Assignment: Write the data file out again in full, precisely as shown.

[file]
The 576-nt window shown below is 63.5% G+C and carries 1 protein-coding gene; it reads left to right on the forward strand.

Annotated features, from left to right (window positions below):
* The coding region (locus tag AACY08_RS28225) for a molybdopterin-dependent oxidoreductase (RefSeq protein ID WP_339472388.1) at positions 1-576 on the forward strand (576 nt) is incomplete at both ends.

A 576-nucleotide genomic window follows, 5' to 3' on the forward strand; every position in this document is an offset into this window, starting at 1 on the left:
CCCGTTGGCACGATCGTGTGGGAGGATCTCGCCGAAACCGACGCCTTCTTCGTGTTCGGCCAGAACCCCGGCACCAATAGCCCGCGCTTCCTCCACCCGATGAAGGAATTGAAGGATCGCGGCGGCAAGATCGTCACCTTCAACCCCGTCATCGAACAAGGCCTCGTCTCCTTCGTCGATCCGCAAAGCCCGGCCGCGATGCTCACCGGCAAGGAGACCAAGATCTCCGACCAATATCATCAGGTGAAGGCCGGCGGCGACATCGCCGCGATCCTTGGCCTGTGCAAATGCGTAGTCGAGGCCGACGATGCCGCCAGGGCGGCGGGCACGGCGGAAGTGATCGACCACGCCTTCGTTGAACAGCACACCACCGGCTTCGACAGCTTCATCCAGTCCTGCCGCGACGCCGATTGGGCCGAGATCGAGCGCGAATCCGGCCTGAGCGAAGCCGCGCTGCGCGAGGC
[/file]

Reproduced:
The 576-nt window shown below is 63.5% G+C and carries 1 protein-coding gene; it reads left to right on the forward strand.

Annotated features, from left to right (window positions below):
* The coding region (locus tag AACY08_RS28225) for a molybdopterin-dependent oxidoreductase (RefSeq protein ID WP_339472388.1) at positions 1-576 on the forward strand (576 nt) is incomplete at both ends.

A 576-nucleotide genomic window follows, 5' to 3' on the forward strand; every position in this document is an offset into this window, starting at 1 on the left:
CCCGTTGGCACGATCGTGTGGGAGGATCTCGCCGAAACCGACGCCTTCTTCGTGTTCGGCCAGAACCCCGGCACCAATAGCCCGCGCTTCCTCCACCCGATGAAGGAATTGAAGGATCGCGGCGGCAAGATCGTCACCTTCAACCCCGTCATCGAACAAGGCCTCGTCTCCTTCGTCGATCCGCAAAGCCCGGCCGCGATGCTCACCGGCAAGGAGACCAAGATCTCCGACCAATATCATCAGGTGAAGGCCGGCGGCGACATCGCCGCGATCCTTGGCCTGTGCAAATGCGTAGTCGAGGCCGACGATGCCGCCAGGGCGGCGGGCACGGCGGAAGTGATCGACCACGCCTTCGTTGAACAGCACACCACCGGCTTCGACAGCTTCATCCAGTCCTGCCGCGACGCCGATTGGGCCGAGATCGAGCGCGAATCCGGCCTGAGCGAAGCCGCGCTGCGCGAGGC